Her Majesty’s Cufflinks

In 1946 I received an unusual gift from a dear Dutch friend in Amsterdam. It was a pair of silver cufflinks. Not ordinary cufflinks but very special ones, now very rare. They are Her Majesty’s cufflinks.

During the Nazi occupation of Holland (1940-1945), it was forbidden by the Gestapo to display pictures of the Queen or the royal family. Dutch open patriotism was prohibited and violators were severely punished.
In order to circumvent the Nazi regulations, the brave leaders of the Dutch underground came up with an ingenious plan. They took two small Dutch coins, bearing the image of the Queen, and linked them together by a chain. Hundreds of cufflinks were made and were worn with pride by many Dutchmen.

The coins bore the image of the queen and read “Wilhelmina KoningIn Den Nederlands”. In that way, the image of the Dutch queen on their shirtsleeves was an act of patriotism and resistance to the Nazi occupation of their beloved country.

I have never worn the pair of cufflinks which my friends gave me after the end of the war but I treasure them in a glass case to remind me of love of country, queen, and hope.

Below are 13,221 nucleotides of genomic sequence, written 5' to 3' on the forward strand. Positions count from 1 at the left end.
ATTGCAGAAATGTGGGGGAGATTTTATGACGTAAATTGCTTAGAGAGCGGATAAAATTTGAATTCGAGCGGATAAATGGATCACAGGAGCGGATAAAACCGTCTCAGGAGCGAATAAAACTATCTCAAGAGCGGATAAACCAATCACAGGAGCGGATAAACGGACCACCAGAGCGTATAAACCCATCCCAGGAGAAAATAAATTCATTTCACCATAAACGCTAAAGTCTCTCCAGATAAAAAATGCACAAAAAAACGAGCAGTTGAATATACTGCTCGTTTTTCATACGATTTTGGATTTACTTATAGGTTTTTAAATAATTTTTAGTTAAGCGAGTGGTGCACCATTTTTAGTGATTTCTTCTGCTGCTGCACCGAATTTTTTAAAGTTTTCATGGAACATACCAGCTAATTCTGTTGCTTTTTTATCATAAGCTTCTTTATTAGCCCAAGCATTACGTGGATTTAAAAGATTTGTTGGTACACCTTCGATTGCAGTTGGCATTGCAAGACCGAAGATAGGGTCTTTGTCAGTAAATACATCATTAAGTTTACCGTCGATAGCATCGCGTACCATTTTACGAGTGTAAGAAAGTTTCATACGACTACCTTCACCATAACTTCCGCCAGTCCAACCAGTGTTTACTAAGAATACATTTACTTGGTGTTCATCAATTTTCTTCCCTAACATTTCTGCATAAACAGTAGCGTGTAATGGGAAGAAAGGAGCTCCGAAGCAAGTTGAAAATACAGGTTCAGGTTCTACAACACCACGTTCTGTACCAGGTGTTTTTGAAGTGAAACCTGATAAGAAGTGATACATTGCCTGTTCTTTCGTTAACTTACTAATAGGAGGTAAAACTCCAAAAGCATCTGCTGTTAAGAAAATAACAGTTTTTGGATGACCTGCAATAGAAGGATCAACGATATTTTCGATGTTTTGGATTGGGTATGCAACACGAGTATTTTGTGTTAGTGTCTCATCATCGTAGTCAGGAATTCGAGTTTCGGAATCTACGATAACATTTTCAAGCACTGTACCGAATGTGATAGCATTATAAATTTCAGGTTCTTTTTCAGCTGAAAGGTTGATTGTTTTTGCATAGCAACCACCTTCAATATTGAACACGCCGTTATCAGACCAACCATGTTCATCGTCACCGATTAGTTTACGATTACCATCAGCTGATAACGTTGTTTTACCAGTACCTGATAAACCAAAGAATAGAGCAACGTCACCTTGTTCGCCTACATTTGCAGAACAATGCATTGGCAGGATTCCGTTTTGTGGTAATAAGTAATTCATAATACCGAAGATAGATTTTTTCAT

I sometimes reflect on our Jewish history of past ages. In days when under foreign occupation the practice of Jewish religious observances such as circumcision, observance of Shabbat and kashrut and of open study of Torah was prohibited under penalty of death, our great rabbis and sages encouraged personal prayer as a means of keeping our faith alive. Under their leadership, Jews went into the forests to pray and were taught Torah by their respected teachers. In this manner, Judaism was kept alive in the midst of aggression and wanton hatred.

Today, when Jews freely can practice their religious faith, regrettably many have abandoned those practices. There is disunity among our people and lack of respect by secularist to ultra-Orthodox and by the ultra-Orthodox to liberal secularists.

Have we not all One God? Did not One God redeem us from slavery to freedom? Did not One God reveal His words on Mount Sinai to which we all responded “we will do and we will listen” …na’aseh v’nishma?
Why then do we hate brother against brother?

Since our God has no likeness or image we cannot wear His cufflinks on our shirt-sleeves. But we can bind the phylacteries, the tefillin, which He commanded us to wear on our arm close to our hearts and on our foreheads between our eyes close to our brain. In this way, similar to Her Dutch Majesty’s cufflinks, we can keep our One Majesty close to our hearts and mind each and every day (except on Shabbat).

In the wartime the Dutch people cried out, “Lang Leve Onze Koningin”… Long Live Our Queen.

Throughout eternity the Jew cries out “Shema Yisrael.”

About the Author
Esor Ben-Sorek is a retired professor of Hebrew, Biblical literature & history of Israel. Conversant in 8 languages: Hebrew, Yiddish, English, French, German, Spanish, Polish & Dutch. Very proud of being an Israeli citizen. A follower of Trumpeldor & Jabotinsky & Begin.
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